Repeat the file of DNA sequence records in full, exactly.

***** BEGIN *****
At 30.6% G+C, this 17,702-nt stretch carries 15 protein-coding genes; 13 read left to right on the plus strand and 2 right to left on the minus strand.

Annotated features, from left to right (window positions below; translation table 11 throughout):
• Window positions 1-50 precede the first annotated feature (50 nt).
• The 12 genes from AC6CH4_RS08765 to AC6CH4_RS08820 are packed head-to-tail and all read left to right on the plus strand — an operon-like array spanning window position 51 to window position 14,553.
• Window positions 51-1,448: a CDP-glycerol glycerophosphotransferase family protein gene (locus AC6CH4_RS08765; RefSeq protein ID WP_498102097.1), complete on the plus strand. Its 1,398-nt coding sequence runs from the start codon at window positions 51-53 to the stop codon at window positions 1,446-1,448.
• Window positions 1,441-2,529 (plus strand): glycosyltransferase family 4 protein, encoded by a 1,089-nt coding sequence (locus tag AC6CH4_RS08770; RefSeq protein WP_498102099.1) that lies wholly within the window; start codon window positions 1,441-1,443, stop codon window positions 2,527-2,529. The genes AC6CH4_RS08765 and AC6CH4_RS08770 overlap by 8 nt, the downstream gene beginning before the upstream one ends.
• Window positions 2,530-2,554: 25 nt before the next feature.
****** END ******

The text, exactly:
At 30.6% G+C, this 17,702-nt stretch carries 15 protein-coding genes; 13 read left to right on the plus strand and 2 right to left on the minus strand.

Annotated features, from left to right (window positions below; translation table 11 throughout):
• Window positions 1-50 precede the first annotated feature (50 nt).
• The 12 genes from AC6CH4_RS08765 to AC6CH4_RS08820 are packed head-to-tail and all read left to right on the plus strand — an operon-like array spanning window position 51 to window position 14,553.
• Window positions 51-1,448: a CDP-glycerol glycerophosphotransferase family protein gene (locus AC6CH4_RS08765; RefSeq protein ID WP_498102097.1), complete on the plus strand. Its 1,398-nt coding sequence runs from the start codon at window positions 51-53 to the stop codon at window positions 1,446-1,448.
• Window positions 1,441-2,529 (plus strand): glycosyltransferase family 4 protein, encoded by a 1,089-nt coding sequence (locus tag AC6CH4_RS08770; RefSeq protein WP_498102099.1) that lies wholly within the window; start codon window positions 1,441-1,443, stop codon window positions 2,527-2,529. The genes AC6CH4_RS08765 and AC6CH4_RS08770 overlap by 8 nt, the downstream gene beginning before the upstream one ends.
• Window positions 2,530-2,554: 25 nt before the next feature.